Unfazed by international anger at its second nuclear bomb test, a defiant North Korea was said Saturday to be preparing to launch a long-range missile.
The United States stressed it would not accept the North as a nuclear-armed state and warned that more atomic tests could spark an arms race in East Asia.
"A train carrying a long-range missile has been spotted at the weapons research centre near Pyongyang," South Korea's Yonhap news agency quoted an intelligence source as saying.
The source said it may be a modified version of a Taepodong-2, which the North tested in 2006 and in April and which is theoretically capable of reaching Alaska.
"It usually takes about two months to set up a launch pad, but the process could be done in as little as two weeks, which means the North could launch a long-range missile as early as mid-June," the source said.
Yonhap quoted a presidential official as saying the North may schedule a launch to coincide with a June 16 summit between South Korean President Lee Mying-Bak and US President Barack Obama in Washington.
Two defence officials in Washington told AFP US satellite photos had shown vehicle activity at two launch sites in the North, one in the west and one in the east.
Diplomats at the United Nations Security Council are discussing a new resolution which could impose new sanctions to punish the North for Monday's nuclear test -- its second since 2006.
Pyongyang says it will take "additional self-defence measures" in response to any sanctions.
"If the UN Security Council (UNSC) provokes us, our additional self-defence measures will be inevitable," its foreign ministry said Friday.
"The world will soon witness how our army and people stand up against oppression and despotism by the UNSC and uphold their dignity and independence."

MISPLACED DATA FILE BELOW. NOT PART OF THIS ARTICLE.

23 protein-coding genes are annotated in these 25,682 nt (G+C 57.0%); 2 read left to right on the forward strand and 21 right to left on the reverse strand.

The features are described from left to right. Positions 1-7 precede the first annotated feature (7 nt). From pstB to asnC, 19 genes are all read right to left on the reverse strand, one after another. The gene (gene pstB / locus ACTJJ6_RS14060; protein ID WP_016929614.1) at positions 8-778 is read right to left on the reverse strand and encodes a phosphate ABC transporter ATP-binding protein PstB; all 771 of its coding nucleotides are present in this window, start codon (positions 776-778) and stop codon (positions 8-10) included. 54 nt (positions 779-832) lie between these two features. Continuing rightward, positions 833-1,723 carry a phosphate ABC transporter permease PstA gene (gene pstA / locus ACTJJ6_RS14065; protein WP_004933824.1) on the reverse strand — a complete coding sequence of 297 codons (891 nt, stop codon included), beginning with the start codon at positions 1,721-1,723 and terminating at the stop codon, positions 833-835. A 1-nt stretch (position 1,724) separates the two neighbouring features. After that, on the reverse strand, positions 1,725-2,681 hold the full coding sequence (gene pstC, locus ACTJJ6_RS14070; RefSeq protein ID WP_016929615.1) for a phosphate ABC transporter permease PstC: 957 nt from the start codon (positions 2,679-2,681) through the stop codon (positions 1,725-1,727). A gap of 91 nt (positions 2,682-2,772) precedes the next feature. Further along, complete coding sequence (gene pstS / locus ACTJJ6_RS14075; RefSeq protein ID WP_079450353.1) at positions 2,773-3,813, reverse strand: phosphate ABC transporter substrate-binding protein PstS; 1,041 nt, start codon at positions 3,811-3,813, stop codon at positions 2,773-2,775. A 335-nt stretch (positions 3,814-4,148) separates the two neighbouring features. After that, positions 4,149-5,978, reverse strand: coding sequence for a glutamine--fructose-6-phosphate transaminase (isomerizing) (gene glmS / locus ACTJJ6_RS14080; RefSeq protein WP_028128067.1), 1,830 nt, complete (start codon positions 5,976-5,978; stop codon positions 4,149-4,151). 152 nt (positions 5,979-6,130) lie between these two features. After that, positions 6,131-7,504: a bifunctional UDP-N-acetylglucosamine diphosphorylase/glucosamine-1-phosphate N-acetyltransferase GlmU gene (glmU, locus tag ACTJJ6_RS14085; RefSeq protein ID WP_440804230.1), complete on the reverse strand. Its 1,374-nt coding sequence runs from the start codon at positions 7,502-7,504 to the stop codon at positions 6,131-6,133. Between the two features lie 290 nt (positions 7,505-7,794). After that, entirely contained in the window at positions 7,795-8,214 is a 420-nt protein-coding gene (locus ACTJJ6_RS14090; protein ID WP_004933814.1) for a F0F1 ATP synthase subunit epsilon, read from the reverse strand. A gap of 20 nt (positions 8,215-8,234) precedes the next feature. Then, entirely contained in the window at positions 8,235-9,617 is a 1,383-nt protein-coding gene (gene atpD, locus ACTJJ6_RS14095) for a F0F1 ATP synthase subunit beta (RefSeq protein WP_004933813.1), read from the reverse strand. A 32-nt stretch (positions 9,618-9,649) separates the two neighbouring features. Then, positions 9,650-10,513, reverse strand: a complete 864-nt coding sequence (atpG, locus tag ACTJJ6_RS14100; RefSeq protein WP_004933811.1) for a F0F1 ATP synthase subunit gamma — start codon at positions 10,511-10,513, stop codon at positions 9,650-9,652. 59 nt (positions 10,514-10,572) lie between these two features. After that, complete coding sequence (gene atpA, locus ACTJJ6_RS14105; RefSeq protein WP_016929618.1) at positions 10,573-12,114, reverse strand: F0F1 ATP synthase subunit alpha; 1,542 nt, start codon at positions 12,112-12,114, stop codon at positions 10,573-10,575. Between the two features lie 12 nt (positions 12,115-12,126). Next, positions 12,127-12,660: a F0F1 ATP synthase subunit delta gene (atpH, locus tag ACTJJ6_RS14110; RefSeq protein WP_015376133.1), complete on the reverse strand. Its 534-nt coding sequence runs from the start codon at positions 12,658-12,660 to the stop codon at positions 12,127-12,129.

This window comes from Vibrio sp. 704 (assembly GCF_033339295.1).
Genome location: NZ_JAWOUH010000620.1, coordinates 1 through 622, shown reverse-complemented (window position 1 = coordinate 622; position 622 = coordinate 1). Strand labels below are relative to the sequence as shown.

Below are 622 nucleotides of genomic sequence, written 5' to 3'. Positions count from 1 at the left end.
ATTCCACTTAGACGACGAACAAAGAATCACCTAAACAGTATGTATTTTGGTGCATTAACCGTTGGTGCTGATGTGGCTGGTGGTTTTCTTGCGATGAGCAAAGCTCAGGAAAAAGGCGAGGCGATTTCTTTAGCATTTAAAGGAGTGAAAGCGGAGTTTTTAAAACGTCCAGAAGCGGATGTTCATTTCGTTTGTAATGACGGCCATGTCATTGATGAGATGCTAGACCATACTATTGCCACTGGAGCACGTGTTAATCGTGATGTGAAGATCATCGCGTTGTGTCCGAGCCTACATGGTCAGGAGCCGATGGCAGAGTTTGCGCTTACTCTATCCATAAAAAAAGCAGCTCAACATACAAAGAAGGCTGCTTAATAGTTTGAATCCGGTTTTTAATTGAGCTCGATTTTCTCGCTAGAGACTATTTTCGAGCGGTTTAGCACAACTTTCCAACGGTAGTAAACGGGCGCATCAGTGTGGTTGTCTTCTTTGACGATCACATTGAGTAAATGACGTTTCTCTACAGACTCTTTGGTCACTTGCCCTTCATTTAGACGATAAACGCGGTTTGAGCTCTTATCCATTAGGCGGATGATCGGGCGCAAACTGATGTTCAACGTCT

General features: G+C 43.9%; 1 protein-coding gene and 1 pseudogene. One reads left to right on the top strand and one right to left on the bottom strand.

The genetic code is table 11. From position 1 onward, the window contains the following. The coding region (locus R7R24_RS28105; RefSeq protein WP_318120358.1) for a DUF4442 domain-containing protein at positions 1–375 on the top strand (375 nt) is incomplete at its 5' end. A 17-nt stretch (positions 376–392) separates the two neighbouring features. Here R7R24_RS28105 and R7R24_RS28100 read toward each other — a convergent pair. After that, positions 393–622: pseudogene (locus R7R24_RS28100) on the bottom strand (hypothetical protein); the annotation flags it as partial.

The North has further fuelled tensions in the past week by launching six short-range missiles, renouncing the armistice that ended the Korean War in 1953 and threatening possible attacks on South Korea.
Analysts believe ailing leader Kim Jong-Il is trying to bolster his authority to prepare for an eventual succession.
They say the North is not interested in further disarmament negotiations unless it is accepted as a nuclear-armed state.
US Defence Secretary Robert Gates insists that will not happen.
"The policy of the United States has not changed. Our goal is complete and verifiable denuclearisation of the Korean peninsula, and we will not accept North Korea as a nuclear state," he told a Singapore security conference.
"North Korea's nuclear programme and actions constitute a threat to regional peace and security," Gates said, adding they pose "the potential for some kind of an arms race here in this region."
|A Seoul newspaper reporting on North Korea's missile test|
Gates said Washington "will not stand idly by as North Korea builds the capability to wreak destruction on any target in Asia -- or on us," but stressed there was no immediate military threat to the United States.
South Korean and US forces on the peninsula are on heightened alert for any border clashes.
South Korean Defence Minister Lee Sang-Hee, who met Gates on the sidelines of the conference, said their patience with North Korea was running out.
"We agreed that we are tired of telling the same stories to North Korea, and that there is nothing for North Korea to gain from its wrong behaviour," Yonhap quoted him as telling South Korean reporters.
"A strong response has been agreed on by the US and South Korea against any active military provocation," Lee said.
The North walked out of six-nation nuclear disarmament talks after the Security Council condemned its April 5 rocket launch and tightened existing sanctions.
The United States is sending two diplomats to consult the other nations negotiating with the North -- China, South Korea, Japan and Russia.
Stephen Bosworth, the special envoy on North Korea, and Deputy Secretary of State James Steinberg will head Sunday to Tokyo and later visit China, South Korea and Russia, the State Department said.